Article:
For example, the activities of al-Mukhabarat al-‘Askariyya (Military Intelligence) have not been limited to matters affecting the armed forces but have included the arrest and interrogation of members of prohibited political parties and, after April 1980, of members of medical and engineers’ associations.
The Saraya al Difa’ ‘an al Thawra (Brigades for the Defense of the Revolution), headed by the president’s brother, Rif’at al-Assad, and said to have between fifteen thousand and twenty-five thousand members, are based in Damascus primarily to protect the president—but they were reportedly active in Aleppo during house-to-house searches in March 1980 and are also alleged to have taken part in a massacre of prisoners at Palmyra (Tadmur) prison in June 1980. The Saraya al Difa’ are described by a number of Syrians as being above the law of the land and answerable only to Rif’at al-Assad.
Amnesty International has received reports that members of these forces are regularly sent abroad to monitor the activities of Syrian political exiles and to impede such activities through harassment and even violence.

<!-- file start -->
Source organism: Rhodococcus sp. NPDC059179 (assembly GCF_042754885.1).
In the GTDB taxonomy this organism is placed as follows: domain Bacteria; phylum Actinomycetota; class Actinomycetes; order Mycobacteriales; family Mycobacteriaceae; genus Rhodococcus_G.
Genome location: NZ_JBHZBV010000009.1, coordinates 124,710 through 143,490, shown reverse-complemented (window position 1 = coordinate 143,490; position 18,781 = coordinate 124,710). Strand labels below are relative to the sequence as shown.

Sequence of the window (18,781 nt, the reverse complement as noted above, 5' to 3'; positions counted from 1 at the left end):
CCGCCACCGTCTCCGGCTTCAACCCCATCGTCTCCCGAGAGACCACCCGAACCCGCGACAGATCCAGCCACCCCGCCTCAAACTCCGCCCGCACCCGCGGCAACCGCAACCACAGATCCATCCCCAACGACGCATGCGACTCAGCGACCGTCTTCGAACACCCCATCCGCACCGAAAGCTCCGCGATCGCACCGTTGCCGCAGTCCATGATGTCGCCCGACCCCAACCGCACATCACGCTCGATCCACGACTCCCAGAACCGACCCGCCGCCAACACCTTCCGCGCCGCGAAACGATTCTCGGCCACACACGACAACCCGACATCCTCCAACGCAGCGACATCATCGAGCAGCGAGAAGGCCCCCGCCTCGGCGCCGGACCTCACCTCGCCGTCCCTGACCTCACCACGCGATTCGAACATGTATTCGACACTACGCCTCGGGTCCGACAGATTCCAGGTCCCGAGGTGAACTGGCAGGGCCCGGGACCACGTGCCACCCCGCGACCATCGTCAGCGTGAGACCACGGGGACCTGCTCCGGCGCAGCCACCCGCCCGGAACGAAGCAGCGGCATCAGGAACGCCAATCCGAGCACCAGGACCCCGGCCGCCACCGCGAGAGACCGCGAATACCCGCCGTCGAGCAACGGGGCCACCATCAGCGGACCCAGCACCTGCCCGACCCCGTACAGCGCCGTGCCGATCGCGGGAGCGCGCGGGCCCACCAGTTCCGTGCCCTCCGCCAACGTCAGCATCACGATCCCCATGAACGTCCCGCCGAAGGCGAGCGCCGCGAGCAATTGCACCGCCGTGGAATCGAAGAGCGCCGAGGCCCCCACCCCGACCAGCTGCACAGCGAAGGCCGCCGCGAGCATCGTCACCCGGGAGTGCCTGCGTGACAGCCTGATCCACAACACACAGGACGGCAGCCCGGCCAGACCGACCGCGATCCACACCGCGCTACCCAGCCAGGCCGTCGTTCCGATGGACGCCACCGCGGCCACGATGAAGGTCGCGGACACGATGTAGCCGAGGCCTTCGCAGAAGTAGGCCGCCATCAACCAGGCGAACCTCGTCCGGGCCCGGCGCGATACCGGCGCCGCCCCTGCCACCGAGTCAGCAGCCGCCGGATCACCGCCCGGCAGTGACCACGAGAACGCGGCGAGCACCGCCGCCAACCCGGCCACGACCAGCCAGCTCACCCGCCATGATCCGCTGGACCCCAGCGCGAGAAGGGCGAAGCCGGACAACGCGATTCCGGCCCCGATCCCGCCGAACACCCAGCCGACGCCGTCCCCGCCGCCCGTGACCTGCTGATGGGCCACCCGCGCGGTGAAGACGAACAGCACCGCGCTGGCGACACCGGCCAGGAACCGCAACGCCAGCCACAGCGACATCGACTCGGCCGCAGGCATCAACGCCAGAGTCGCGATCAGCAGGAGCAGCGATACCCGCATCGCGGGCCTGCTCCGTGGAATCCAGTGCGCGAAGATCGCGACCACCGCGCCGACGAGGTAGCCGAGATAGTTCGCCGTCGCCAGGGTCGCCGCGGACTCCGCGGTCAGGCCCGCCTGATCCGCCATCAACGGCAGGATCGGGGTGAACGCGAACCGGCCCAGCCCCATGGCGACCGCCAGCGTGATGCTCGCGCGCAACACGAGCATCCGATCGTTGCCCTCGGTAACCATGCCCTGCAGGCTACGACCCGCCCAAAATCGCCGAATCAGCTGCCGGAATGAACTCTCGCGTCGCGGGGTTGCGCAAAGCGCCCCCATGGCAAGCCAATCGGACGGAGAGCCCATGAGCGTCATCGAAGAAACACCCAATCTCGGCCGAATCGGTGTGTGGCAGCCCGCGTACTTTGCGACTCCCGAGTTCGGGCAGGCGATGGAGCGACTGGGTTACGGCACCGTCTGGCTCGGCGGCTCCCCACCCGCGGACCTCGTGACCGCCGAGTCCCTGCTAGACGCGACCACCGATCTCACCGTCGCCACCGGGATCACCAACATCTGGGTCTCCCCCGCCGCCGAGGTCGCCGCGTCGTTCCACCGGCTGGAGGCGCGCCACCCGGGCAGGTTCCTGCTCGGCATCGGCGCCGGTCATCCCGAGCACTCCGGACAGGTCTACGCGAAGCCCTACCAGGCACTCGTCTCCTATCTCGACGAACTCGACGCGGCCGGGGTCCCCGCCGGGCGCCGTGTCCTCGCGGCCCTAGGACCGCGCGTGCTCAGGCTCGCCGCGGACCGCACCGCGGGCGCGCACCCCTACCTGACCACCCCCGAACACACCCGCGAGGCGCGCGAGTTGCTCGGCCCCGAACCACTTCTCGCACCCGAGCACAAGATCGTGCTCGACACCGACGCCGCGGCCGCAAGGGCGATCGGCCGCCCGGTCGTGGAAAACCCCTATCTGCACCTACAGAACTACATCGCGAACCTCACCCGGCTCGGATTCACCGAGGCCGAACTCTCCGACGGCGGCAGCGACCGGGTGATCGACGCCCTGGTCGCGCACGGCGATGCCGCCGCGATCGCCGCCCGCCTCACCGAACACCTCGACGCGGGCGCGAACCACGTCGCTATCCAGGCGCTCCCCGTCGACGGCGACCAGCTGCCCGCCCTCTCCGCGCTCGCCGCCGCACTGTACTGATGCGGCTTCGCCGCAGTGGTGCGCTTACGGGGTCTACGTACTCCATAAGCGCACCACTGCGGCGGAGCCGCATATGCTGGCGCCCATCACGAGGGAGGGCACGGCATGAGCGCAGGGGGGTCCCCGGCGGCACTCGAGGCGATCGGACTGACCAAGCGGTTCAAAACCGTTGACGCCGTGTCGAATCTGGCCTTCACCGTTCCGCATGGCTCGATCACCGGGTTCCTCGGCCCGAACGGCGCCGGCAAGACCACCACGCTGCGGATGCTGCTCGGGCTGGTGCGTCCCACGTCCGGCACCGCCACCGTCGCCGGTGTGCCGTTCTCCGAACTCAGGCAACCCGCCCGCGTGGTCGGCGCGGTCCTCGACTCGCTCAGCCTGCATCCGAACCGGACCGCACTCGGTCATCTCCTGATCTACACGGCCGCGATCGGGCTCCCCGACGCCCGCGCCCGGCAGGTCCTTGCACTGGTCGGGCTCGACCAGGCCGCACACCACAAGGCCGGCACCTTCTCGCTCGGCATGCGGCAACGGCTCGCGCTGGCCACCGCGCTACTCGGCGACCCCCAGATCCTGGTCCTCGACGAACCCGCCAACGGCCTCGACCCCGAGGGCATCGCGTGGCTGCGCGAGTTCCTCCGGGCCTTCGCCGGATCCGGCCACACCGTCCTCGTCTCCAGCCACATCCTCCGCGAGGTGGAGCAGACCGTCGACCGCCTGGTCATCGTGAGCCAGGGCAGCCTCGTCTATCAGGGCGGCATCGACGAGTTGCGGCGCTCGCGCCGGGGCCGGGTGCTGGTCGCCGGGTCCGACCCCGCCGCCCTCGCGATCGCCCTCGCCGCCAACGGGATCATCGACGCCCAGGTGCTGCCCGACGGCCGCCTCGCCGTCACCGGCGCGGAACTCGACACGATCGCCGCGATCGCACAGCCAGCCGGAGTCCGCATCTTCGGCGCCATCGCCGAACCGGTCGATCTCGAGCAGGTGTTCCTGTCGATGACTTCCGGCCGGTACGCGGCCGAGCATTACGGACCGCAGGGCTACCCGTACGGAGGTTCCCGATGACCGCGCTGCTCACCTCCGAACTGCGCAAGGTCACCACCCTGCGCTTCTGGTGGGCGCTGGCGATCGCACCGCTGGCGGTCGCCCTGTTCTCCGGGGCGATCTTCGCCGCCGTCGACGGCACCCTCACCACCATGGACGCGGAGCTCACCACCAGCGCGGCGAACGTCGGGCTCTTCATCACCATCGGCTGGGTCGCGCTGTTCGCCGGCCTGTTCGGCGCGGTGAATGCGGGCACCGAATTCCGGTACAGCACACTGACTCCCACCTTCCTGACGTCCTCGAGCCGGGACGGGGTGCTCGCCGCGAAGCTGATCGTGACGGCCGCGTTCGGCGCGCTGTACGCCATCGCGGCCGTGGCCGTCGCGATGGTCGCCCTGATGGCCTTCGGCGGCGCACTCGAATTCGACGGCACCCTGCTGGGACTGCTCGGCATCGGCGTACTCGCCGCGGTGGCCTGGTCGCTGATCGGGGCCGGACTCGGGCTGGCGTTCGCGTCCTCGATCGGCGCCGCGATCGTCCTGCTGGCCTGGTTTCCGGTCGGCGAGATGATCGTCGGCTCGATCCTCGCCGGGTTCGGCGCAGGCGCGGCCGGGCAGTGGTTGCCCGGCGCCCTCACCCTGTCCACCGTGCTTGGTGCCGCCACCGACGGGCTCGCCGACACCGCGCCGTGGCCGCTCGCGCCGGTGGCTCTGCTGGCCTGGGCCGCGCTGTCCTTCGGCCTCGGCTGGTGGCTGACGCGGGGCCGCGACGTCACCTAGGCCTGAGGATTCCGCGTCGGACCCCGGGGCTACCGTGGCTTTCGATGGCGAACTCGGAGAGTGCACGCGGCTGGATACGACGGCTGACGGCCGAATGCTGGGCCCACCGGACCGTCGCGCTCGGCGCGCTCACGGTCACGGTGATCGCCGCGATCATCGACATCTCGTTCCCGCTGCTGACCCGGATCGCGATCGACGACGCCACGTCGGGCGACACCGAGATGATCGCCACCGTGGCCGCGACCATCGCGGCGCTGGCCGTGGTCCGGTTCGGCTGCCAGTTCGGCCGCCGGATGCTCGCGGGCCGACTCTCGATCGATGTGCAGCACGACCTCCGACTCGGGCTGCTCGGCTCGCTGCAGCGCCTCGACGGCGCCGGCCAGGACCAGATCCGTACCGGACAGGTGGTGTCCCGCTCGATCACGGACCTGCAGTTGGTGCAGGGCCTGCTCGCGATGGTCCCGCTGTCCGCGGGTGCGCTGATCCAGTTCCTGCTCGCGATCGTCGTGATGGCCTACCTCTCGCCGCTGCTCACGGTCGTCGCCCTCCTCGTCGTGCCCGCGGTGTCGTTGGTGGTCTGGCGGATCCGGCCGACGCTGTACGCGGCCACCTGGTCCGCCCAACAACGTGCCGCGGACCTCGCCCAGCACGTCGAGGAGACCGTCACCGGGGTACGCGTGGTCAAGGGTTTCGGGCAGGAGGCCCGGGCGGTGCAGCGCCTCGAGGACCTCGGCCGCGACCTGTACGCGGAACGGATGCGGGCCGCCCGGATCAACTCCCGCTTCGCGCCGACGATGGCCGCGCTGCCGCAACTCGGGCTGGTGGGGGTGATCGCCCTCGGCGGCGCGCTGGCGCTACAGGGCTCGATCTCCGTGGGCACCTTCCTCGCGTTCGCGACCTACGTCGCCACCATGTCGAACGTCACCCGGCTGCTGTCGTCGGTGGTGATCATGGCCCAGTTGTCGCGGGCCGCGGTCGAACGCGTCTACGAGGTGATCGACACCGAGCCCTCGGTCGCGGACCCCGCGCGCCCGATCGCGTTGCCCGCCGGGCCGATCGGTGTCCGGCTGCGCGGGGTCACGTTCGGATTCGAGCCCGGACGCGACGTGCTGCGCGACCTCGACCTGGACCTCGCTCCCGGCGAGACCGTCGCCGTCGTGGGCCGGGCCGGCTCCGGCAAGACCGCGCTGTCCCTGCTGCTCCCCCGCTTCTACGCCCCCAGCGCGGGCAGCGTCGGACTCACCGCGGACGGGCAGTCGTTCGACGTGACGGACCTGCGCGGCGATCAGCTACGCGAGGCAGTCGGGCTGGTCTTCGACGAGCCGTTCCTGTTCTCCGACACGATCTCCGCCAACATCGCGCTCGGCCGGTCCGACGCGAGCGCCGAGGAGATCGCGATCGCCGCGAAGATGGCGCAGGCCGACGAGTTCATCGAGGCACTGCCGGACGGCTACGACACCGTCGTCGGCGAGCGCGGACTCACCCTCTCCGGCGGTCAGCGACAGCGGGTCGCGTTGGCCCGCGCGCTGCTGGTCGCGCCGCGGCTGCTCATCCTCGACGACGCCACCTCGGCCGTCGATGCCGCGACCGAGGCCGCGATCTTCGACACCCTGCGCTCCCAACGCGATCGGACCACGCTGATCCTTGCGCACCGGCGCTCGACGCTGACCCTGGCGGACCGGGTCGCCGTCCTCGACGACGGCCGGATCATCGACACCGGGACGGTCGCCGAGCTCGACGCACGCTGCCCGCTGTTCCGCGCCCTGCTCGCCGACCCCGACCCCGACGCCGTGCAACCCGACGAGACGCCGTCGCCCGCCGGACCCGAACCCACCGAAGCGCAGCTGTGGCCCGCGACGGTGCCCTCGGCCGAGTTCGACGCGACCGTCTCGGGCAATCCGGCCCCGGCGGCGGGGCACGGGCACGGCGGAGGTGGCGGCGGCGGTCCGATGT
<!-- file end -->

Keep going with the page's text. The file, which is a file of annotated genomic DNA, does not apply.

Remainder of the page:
Ill-treatment and torture
Detained security suspects are not brought to court and there appears to be no established procedure whereby a detainee can appeal to an outside authority against ill-treatment during detention. Allegations of torture or ill-treatment are therefore made only after the detainee has been released, which is often months or several years after the event.
Ever since its 1978 mission to Syria, when it expressed concern in detail about allegations of torture to the Syrian authorities, Amnesty International has continued to receive reports of torture or ill-treatment of prisoners by the security forces.
The following are extracts taken from separate statements made to Amnesty International by twelve former detainees, arrested and detained at various times since July 1979.
They tied my hands behind my back and put me in the dullab [a suspended tire through which the prisoner is forced]. They beat my legs until I passed out. I could not walk. On the second day they tied my feet and hung me upside down from a tree for about two hours. One of them then came back and whipped me all over my body, my head, and my legs with a braided copper cable until I passed out. He threw water on me to revive me and continued to beat me. They carried me back to the cell as I could not move. On the third day they applied electricity. They tied me down on a piece of wood cut into the shape of a human and used electricity to torture me.